MHR: Is it your prediction that postmodernism will fade?
OG: I don't believe postmodernism can last, because it is essentially negative. You couldn't build a family, sustain a university, or run a country on postmodern ideas for very long. Let me suggest an example.
At the moment, one of the Christian claims that seems embarrassing is the claim to truth. If you claim anything close to absolute truth on a modern campus, you are seen as Neanderthal, obscene, politically incorrect. A kind of "brave new world" feeling is prevalent, in which people are saying that truth is dead, following Nietzsche's thought-and that if truth is dead, then knowledge is simply power. The underlying idea is that if you simply understand the gender, race, or class of the person who makes the claim to truth, you will then discover the real bid, which is the bid for power. Everything is reduced to the role of power.
At first that sounds very brave, as you unmask and demystify. But it is an absolute myth. When all is said and done, if knowledge is only power, and if truth is dead, then everything is left to manipulation.
Many people are starting to recognize this problem. For example, how many western liberals admire Vaclav Havel and his role in the Czech revolution? The Czech revolution maxim was, "Truth prevails for those who live in truth." That's actually very close to the scriptures. Havel's point was that in facing a Marxist regime-an empire built on lies-there were only two ways to overcome it. One was by being strong, which, of course, the dissidents weren't. The other way was to live in truth: "Truth prevails to those who live in truth."
What fascinates me is the vast number of western liberals who admire that thought deeply-and rightly so-but who don't have a view of truth upon which they could do the same thing. And if you follow that line of argument around, you come back to Jesus' words: "You will know the truth, and the truth will set you free."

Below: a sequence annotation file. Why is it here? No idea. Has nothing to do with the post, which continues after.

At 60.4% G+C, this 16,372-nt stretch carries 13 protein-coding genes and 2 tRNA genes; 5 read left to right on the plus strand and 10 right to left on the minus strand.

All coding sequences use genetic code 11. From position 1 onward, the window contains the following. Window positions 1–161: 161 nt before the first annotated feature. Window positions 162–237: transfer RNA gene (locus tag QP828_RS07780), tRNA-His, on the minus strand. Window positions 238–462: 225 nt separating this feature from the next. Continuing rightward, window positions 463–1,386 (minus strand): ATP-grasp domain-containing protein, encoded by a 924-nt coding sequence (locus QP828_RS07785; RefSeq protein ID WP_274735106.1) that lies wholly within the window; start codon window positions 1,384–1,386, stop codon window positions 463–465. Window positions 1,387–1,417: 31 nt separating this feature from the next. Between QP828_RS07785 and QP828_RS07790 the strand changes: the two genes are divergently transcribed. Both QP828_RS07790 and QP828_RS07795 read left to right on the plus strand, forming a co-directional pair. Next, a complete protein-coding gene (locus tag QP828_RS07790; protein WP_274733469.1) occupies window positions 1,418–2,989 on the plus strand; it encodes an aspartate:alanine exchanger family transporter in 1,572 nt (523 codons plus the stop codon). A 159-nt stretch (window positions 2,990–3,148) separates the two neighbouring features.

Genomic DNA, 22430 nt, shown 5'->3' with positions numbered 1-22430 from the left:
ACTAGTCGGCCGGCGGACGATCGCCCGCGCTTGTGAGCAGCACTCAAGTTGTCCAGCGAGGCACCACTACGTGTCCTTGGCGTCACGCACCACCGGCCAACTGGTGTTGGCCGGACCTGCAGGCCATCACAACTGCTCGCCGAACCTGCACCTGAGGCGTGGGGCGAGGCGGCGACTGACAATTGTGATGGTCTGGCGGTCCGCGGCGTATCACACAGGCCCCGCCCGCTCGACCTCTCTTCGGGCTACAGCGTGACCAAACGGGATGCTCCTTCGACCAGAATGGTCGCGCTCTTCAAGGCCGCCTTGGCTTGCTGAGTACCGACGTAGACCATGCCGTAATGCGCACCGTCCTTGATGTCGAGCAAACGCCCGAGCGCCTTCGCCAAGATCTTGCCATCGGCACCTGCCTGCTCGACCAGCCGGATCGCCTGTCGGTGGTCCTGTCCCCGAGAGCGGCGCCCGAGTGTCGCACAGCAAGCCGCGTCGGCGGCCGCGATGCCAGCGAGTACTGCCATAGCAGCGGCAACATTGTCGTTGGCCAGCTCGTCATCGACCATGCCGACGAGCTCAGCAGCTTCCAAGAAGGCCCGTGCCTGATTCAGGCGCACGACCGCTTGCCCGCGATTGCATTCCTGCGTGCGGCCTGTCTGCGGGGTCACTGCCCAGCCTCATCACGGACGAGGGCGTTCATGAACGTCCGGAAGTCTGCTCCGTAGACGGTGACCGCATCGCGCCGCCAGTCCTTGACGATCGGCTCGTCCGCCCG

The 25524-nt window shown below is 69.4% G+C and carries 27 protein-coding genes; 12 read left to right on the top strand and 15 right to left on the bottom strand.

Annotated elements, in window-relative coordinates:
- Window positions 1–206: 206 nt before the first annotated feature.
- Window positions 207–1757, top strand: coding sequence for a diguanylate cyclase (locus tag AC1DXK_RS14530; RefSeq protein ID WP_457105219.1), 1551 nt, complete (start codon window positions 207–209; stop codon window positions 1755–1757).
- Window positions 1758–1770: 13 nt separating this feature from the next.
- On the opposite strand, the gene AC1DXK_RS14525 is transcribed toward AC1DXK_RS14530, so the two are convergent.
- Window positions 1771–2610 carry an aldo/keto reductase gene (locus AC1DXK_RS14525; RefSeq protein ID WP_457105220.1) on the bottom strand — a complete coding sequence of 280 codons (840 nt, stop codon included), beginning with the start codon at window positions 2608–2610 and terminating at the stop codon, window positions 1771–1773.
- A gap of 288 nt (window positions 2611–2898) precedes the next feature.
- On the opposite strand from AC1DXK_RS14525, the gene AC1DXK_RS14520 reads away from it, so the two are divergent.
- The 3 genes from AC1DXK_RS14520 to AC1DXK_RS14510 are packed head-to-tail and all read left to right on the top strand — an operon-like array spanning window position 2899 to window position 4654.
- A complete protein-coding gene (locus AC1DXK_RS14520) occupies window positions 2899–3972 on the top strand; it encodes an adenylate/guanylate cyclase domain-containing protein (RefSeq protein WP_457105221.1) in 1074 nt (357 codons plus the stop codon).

Whether it happens on the level of interpersonal relationships, or in the realm of grand political things, people are casually giving up truth today with the "brave new idea" that knowledge is power and truth is dead. And, ironically, what looks like a great embarrassment-the Christian claim to truth-is actually one of our great trump cards. I think it soon will be seen to be so.
OG: Marxism, for all its tyranny and technology, lasted only seventy-four years. That is a mere blinking of the eye in terms of history. Modern choice and change are coming so fast that the shelf-life of idols is very brief. I don't think postmodernism will be around in ten years' time.
MHR: At present, is the church making a mistake by trying to understand the gospel's relevance to postmodernism?
OG: No. You must understand that the gospel has relevance to everything while it's in vogue. But those who try to adapt too much will be washed up when the next thing comes along.
For two hundred years, that has been the mistake of liberalism-following Frederich Schleiermacher-in trying to reach a culture that despises the gospel. Liberals have joined the culture and stayed there.
Today, there is a near equivalent within evangelicalism, in the name of reaching the unchurched for the sake of relevance. The trouble is that the church often has adapted too much. Much of evangelicalism is every bit as liberal as liberalism. One could easily make the argument that evangelicalism is the worldliest tradition of the modern church.
I know liberals who describe themselves as chastened liberals. They chased every idea in the sixties, whether the idea was politics, therapy, or whatever. And they adapted the gospel to every one of those and sold out. Today they are amazed not that they were chastened by all those events, but that they see evangelicals doing the same things in the nineties.